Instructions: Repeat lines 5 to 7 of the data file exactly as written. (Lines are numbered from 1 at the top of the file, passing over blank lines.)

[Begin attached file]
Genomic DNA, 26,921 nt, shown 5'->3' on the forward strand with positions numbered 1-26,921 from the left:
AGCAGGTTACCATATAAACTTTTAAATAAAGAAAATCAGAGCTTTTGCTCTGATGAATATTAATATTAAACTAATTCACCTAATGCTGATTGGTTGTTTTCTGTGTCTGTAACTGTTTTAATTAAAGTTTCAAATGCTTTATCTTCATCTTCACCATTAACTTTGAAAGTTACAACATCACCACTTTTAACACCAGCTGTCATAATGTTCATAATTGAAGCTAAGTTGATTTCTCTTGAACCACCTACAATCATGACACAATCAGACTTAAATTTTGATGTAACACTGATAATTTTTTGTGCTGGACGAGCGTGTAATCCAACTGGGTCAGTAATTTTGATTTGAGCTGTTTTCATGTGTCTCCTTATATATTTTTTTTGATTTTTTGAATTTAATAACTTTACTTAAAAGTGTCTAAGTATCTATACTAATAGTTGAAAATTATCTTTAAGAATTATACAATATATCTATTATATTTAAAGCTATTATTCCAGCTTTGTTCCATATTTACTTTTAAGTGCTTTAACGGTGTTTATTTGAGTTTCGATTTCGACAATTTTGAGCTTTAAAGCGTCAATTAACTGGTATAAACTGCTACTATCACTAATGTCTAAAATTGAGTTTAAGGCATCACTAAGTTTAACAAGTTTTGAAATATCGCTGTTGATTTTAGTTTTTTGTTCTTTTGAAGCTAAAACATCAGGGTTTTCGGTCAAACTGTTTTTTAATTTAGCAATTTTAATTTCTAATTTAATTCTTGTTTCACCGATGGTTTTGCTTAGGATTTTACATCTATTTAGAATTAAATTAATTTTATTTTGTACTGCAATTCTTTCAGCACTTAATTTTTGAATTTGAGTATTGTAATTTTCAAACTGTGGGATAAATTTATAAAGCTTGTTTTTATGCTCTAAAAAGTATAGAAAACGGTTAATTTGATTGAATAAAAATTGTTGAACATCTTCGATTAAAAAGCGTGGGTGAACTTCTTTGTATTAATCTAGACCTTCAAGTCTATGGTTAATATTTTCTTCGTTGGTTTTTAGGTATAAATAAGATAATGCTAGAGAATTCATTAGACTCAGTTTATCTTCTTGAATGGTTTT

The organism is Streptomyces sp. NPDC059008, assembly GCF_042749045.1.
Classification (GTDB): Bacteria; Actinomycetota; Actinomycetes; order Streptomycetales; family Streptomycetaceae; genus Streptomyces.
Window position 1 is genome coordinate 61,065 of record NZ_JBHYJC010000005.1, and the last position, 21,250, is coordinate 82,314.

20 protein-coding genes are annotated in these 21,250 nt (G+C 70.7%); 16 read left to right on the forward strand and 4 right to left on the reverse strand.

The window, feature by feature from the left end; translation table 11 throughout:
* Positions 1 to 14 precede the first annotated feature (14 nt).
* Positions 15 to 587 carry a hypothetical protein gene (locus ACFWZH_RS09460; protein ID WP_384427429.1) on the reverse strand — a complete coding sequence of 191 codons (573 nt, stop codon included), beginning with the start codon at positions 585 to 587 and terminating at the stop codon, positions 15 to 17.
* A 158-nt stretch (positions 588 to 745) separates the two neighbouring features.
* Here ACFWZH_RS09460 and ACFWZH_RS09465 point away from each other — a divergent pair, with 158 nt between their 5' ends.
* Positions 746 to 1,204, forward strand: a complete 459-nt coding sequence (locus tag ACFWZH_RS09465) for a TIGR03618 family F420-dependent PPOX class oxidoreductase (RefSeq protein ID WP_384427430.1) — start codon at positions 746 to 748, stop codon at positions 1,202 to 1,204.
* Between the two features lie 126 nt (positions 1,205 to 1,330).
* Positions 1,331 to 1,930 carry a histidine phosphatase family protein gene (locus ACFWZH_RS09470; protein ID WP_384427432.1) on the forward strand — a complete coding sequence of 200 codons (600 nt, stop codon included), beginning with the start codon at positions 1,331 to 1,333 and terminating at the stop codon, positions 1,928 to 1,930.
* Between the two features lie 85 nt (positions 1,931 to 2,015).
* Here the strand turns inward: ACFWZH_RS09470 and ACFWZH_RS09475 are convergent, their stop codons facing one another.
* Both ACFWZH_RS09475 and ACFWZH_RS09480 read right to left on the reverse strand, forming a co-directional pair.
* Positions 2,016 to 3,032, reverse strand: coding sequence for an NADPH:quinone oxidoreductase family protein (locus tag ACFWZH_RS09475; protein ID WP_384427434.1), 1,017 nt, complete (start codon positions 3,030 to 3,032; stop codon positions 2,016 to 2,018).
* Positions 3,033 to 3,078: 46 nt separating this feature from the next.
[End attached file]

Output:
Window position 1 is genome coordinate 61,065 of record NZ_JBHYJC010000005.1, and the last position, 21,250, is coordinate 82,314.

20 protein-coding genes are annotated in these 21,250 nt (G+C 70.7%); 16 read left to right on the forward strand and 4 right to left on the reverse strand.

The window, feature by feature from the left end; translation table 11 throughout: